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ORVILLE MARNOCHA AND WWII

ORVILLE MARNOCHA AND WWII With Veterans Day coming up on November 11, the Seymour Community Historical Society would like to invite area residents to visit the museum to see the exhibit honoring those who have served in the military. Many families of veterans have donated items to the museum in memory of their loved ones. In addition to clothing and military related items, the museum archives contain a number of articles written about area service men and women.
According to the plaque on display at the museum, 154 graduates of Seymour High School served in WWII. The following article is an edited version of an interview that Mary Jo Blohm had with her father Orville Marnocha in July 1987. Orville fought in Italy and Greece. The excerpts of the interview provide the reader with a first person account of the hardships faced by area servicemen and women. The complete interview is available at the museum.
War was declared in Europe when Germany attacked Poland on September 1, 1939. With Hitler’s Germany and Mussolini’s Italy becoming more aggressive in Europe and continual threats to the United States, President Franklin Roosevelt signed the Selective Training and Service Act of 1940. It created the country's first peacetime draft and formally established the Selective Service System as an independent Federal agency.

Marnocha Drafted

I received my draft notice on July 16, 1941, five months before the attack on Pearl Harbor. All the area men drafted met in Appleton and boarded a train for Camp Grant, IL for a final physical. After that, we completed basic training in Illinois and then I was assigned to a base in Milwaukee. Since Milwaukee had a large German population, my job was to work undercover and go into bars to listen for anti-American information.

Troop Ship

Eventually I was sent to Newport News, Virginia where I boarded a troop ship. We left port without being told of our destination. We assumed we were headed for Europe. The troop ship wasn’t very comfortable. The bunks were about four feet high and extremely crowded. The heat was terrific. We were allowed to go up on deck for fresh air for about two hours and then another group would come up. All lights were off and there was no ventilation below deck.
We had a chance to go to confession on the ship with priests. Not all spoke English. They had chairs right where everyone was walking. We just knelt down and went – no one laughed.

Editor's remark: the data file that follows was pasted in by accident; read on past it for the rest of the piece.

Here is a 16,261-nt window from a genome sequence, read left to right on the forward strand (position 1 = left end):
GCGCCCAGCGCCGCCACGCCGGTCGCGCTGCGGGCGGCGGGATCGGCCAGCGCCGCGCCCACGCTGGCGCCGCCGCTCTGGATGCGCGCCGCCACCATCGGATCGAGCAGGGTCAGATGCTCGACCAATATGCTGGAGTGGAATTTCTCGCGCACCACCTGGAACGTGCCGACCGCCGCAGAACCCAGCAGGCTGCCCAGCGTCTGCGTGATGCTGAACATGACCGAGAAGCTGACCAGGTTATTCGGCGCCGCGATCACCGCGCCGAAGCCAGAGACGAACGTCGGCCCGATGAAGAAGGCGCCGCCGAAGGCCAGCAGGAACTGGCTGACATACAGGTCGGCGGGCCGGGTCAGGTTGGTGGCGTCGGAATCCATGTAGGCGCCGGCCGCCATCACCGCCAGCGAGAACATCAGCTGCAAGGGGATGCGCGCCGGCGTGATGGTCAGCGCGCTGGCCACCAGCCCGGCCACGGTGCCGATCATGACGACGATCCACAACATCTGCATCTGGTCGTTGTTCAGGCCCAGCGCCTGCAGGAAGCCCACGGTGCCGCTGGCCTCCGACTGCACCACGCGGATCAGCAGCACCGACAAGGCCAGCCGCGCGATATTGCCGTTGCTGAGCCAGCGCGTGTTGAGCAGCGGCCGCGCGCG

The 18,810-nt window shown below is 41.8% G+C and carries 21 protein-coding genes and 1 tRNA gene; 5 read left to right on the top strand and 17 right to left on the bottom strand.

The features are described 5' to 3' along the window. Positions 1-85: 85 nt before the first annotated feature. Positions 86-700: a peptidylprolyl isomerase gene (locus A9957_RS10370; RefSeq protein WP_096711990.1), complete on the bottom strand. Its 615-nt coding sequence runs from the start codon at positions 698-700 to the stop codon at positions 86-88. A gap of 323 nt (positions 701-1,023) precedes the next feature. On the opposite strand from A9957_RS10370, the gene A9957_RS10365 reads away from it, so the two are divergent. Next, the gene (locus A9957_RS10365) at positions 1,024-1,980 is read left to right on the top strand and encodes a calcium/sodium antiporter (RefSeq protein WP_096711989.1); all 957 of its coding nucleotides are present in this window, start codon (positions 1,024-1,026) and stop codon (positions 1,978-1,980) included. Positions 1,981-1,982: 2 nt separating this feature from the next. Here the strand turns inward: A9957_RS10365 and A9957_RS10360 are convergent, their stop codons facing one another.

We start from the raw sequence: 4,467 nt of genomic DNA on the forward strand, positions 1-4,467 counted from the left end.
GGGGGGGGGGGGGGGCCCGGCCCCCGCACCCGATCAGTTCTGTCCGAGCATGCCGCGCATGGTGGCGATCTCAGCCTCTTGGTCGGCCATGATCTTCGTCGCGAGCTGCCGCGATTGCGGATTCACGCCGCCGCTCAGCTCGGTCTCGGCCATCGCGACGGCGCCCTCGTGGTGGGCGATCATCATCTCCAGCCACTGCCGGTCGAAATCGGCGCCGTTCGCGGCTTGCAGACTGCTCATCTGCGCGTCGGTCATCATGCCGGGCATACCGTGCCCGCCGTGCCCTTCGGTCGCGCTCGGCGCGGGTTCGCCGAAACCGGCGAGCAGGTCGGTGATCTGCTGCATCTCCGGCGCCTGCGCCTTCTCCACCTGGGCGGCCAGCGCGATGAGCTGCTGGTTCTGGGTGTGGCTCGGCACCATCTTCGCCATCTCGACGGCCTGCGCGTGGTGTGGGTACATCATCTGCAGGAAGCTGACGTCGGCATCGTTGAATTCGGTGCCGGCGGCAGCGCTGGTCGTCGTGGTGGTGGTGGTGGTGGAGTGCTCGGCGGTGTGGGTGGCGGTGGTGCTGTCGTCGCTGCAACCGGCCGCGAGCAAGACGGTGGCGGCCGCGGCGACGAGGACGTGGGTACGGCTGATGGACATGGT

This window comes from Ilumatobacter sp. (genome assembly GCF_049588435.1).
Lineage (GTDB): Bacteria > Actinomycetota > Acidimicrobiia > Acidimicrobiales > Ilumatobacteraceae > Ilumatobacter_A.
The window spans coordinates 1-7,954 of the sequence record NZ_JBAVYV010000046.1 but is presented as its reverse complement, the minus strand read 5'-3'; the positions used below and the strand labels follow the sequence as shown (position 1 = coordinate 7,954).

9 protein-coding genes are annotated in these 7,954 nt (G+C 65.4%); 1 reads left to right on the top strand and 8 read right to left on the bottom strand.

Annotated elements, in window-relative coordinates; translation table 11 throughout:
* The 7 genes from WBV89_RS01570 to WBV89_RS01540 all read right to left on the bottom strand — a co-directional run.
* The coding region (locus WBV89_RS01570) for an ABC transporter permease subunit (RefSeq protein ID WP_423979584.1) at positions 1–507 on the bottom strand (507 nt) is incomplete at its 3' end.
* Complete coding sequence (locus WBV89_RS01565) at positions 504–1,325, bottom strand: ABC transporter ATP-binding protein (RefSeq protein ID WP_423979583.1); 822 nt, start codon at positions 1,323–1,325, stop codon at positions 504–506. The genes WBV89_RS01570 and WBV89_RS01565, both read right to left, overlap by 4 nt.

Arriving in Italy

Our first stop was Naples, Italy and from there we moved to a tent city in Rome. I was a Staff Sergeant and was put in charge of a unit of about twelve men. By mid 1943 Rome was in Allied control, but there was still some support for Mussolini and we were in charge of keeping order. We were told to shoot to kill if anyone challenged our authority.

Meeting the Pope

While in Italy, my friend Ambrose Skibinski and I walked around the Vatican and one of the Swiss guards asked if we would like to see Pope Pius XII. The Pope signed his name on a holy card and blessed my rosary. I still have both. Skip and I went through the whole coliseum. We felt eerie walking where the Christians were kept and the battles took place.
This was around the end of 1943.

Adventure in Greece

From Italy we boarded a plane to Greece to help liberate the country from the Germans. The airport where we were supposed to land was under attack and we were forced to northern Greece where the English controlled an airstrip. It was in the hills and we didn’t know where we were. After awhile we caught up with some English vehicles that were moving out because the Germans were moving in. We were sent to help the English, but they were understaffed and didn’t have much to eat. We finally got an old water truck started and the twelve men hung on as we followed the English. There was much small arms fighting as we ran a blockade into Athens.